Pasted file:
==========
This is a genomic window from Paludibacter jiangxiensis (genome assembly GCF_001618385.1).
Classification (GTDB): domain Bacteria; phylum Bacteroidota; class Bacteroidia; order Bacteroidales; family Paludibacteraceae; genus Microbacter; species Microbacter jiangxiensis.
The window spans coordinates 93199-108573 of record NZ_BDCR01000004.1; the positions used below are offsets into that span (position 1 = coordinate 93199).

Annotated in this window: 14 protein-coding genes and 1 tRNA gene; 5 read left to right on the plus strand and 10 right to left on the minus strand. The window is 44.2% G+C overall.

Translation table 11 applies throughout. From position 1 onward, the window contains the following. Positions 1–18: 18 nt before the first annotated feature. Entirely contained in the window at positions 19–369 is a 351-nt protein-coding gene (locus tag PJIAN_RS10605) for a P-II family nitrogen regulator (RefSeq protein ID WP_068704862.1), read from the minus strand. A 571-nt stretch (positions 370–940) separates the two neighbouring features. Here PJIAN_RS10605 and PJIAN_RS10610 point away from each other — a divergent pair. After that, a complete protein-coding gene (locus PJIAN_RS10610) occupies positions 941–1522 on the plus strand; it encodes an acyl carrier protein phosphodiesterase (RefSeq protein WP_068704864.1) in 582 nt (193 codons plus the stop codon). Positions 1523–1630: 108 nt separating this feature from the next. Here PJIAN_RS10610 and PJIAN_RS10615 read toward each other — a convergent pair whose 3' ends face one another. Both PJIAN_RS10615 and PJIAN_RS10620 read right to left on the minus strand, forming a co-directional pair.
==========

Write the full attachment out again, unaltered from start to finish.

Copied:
This is a genomic window from Paludibacter jiangxiensis (genome assembly GCF_001618385.1).
Classification (GTDB): domain Bacteria; phylum Bacteroidota; class Bacteroidia; order Bacteroidales; family Paludibacteraceae; genus Microbacter; species Microbacter jiangxiensis.
The window spans coordinates 93199-108573 of record NZ_BDCR01000004.1; the positions used below are offsets into that span (position 1 = coordinate 93199).

Annotated in this window: 14 protein-coding genes and 1 tRNA gene; 5 read left to right on the plus strand and 10 right to left on the minus strand. The window is 44.2% G+C overall.

Translation table 11 applies throughout. From position 1 onward, the window contains the following. Positions 1–18: 18 nt before the first annotated feature. Entirely contained in the window at positions 19–369 is a 351-nt protein-coding gene (locus tag PJIAN_RS10605) for a P-II family nitrogen regulator (RefSeq protein ID WP_068704862.1), read from the minus strand. A 571-nt stretch (positions 370–940) separates the two neighbouring features. Here PJIAN_RS10605 and PJIAN_RS10610 point away from each other — a divergent pair. After that, a complete protein-coding gene (locus PJIAN_RS10610) occupies positions 941–1522 on the plus strand; it encodes an acyl carrier protein phosphodiesterase (RefSeq protein WP_068704864.1) in 582 nt (193 codons plus the stop codon). Positions 1523–1630: 108 nt separating this feature from the next. Here PJIAN_RS10610 and PJIAN_RS10615 read toward each other — a convergent pair whose 3' ends face one another. Both PJIAN_RS10615 and PJIAN_RS10620 read right to left on the minus strand, forming a co-directional pair.